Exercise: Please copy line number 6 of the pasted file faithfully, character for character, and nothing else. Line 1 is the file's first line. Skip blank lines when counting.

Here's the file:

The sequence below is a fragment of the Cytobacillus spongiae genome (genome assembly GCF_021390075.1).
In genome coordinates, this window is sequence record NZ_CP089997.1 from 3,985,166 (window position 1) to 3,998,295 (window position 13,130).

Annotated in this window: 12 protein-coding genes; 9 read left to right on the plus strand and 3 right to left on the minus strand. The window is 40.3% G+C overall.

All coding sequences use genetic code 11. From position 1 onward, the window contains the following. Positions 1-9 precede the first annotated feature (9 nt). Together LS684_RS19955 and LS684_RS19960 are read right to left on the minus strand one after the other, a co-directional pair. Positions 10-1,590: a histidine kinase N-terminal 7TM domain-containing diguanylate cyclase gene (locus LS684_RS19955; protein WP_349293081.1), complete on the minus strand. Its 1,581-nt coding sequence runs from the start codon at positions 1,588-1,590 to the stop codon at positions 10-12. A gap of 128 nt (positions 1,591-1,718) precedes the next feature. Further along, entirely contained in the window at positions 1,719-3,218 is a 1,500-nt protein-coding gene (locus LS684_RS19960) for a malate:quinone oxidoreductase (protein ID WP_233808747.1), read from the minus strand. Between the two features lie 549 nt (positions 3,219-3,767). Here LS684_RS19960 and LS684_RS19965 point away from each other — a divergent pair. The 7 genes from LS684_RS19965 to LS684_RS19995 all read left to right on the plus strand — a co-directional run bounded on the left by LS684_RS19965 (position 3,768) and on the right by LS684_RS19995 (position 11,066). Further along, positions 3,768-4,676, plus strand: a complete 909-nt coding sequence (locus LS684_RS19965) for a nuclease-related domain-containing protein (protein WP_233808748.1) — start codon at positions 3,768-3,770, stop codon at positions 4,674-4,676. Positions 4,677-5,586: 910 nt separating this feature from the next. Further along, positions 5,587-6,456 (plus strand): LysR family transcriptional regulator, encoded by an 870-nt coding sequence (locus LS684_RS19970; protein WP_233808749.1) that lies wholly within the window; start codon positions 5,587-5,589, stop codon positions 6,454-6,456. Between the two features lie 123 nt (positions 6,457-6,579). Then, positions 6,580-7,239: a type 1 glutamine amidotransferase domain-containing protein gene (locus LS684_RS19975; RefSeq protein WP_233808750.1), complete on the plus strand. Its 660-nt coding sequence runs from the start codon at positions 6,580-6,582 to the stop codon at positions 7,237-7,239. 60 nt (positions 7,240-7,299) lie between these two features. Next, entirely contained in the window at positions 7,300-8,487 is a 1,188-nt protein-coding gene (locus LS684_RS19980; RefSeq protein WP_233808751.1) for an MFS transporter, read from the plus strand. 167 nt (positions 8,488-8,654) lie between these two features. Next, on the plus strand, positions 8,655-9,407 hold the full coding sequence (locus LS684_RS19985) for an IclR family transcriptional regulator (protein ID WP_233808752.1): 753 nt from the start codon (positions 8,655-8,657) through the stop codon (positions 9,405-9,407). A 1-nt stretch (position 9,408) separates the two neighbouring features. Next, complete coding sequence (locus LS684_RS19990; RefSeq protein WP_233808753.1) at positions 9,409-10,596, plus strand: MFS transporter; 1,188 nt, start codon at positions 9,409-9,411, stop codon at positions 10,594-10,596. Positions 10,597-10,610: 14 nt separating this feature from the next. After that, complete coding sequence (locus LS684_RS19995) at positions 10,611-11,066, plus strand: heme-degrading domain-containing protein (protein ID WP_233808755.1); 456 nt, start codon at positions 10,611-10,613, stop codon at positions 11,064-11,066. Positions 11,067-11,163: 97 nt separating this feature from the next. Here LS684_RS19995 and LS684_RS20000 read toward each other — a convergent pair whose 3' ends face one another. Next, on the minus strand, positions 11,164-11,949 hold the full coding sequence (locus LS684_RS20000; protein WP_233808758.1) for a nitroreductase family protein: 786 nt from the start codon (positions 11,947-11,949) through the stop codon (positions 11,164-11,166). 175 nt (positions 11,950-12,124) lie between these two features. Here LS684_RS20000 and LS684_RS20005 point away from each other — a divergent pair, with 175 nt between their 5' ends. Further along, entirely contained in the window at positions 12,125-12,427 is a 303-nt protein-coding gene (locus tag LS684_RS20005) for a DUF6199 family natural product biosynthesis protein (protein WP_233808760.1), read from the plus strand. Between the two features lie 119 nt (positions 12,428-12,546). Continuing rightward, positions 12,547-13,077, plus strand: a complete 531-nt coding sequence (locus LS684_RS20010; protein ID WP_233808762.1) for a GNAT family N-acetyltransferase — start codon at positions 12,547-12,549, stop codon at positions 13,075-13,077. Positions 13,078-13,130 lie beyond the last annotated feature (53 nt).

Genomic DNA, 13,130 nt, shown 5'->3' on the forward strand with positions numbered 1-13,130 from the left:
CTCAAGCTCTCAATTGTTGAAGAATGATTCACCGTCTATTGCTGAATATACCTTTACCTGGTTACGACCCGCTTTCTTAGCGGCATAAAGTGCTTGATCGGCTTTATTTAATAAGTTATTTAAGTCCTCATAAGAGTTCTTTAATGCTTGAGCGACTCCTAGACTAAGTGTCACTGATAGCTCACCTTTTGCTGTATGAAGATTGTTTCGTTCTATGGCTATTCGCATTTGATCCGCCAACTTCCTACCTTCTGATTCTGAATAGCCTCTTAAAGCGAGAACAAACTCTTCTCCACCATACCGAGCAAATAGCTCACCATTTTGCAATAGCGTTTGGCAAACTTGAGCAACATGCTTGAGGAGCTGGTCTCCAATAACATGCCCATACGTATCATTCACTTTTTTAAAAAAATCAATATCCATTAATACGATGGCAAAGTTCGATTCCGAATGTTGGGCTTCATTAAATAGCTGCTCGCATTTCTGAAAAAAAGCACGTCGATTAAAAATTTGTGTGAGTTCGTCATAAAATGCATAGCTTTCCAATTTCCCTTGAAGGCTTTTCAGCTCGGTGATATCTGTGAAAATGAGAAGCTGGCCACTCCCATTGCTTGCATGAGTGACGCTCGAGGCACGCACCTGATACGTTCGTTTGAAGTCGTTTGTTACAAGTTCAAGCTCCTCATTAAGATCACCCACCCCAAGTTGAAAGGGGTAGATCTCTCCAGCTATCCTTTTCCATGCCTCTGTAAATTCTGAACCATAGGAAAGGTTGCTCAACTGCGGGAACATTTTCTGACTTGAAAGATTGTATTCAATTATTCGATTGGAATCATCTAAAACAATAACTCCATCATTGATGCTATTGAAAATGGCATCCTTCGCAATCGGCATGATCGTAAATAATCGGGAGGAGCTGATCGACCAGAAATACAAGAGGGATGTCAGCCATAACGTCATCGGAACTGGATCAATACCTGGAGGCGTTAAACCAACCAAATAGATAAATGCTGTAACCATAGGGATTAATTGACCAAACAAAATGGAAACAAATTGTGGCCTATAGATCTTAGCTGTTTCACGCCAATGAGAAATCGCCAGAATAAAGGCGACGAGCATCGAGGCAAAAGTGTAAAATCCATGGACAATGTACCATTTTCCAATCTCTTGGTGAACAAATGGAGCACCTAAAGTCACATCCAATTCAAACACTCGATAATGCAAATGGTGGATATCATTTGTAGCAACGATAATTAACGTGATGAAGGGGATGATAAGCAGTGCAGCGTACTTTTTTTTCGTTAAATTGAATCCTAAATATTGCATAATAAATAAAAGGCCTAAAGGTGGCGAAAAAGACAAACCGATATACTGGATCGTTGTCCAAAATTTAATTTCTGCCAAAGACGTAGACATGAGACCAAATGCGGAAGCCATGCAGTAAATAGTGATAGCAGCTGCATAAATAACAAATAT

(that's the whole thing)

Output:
CTCAAGCTCTCAATTGTTGAAGAATGATTCACCGTCTATTGCTGAATATACCTTTACCTGGTTACGACCCGCTTTCTTAGCGGCATAAAGTGCTTGATCGGCTTTATTTAATAAGTTATTTAAGTCCTCATAAGAGTTCTTTAATGCTTGAGCGACTCCTAGACTAAGTGTCACTGATAGCTCACCTTTTGCTGTATGAAGATTGTTTCGTTCTATGGCTATTCGCATTTGATCCGCCAACTTCCTACCTTCTGATTCTGAATAGCCTCTTAAAGCGAGAACAAACTCTTCTCCACCATACCGAGCAAATAGCTCACCATTTTGCAATAGCGTTTGGCAAACTTGAGCAACATGCTTGAGGAGCTGGTCTCCAATAACATGCCCATACGTATCATTCACTTTTTTAAAAAAATCAATATCCATTAATACGATGGCAAAGTTCGATTCCGAATGTTGGGCTTCATTAAATAGCTGCTCGCATTTCTGAAAAAAAGCACGTCGATTAAAAATTTGTGTGAGTTCGTCATAAAATGCATAGCTTTCCAATTTCCCTTGAAGGCTTTTCAGCTCGGTGATATCTGTGAAAATGAGAAGCTGGCCACTCCCATTGCTTGCATGAGTGACGCTCGAGGCACGCACCTGATACGTTCGTTTGAAGTCGTTTGTTACAAGTTCAAGCTCCTCATTAAGATCACCCACCCCAAGTTGAAAGGGGTAGATCTCTCCAGCTATCCTTTTCCATGCCTCTGTAAATTCTGAACCATAGGAAAGGTTGCTCAACTGCGGGAACATTTTCTGACTTGAAAGATTGTATTCAATTATTCGATTGGAATCATCTAAAACAATAACTCCATCATTGATGCTATTGAAAATGGCATCCTTCGCAATCGGCATGATCGTAAATAATCGGGAGGAGCTGATCGACCAGAAATACAAGAGGGATGTCAGCCATAACGTCATCGGAACTGGATCAATACCTGGAGGCGTTAAACCAACCAAATAGATAAATGCTGTAACCATAGGGATTAATTGACCAAACAAAATGGAAACAAATTGTGGCCTATAGATCTTAGCTGTTTCACGCCAATGAGAAATCGCCAGAATAAAGGCGACGAGCATCGAGGCAAAAGTGTAAAATCCATGGACAATGTACCATTTTCCAATCTCTTGGTGAACAAATGGAGCACCTAAAGTCACATCCAATTCAAACACTCGATAATGCAAATGGTGGATATCATTTGTAGCAACGATAATTAACGTGATGAAGGGGATGATAAGCAGTGCAGCGTACTTTTTTTTCGTTAAATTGAATCCTAAATATTGCATAATAAATAAAAGGCCTAAAGGTGGCGAAAAAGACAAACCGATATACTGGATCGTTGTCCAAAATTTAATTTCTGCCAAAGACGTAGACATGAGACCAAATGCGGAAGCCATGCAGTAAATAGTGATAGCAGCTGCATAAATAACAAATAT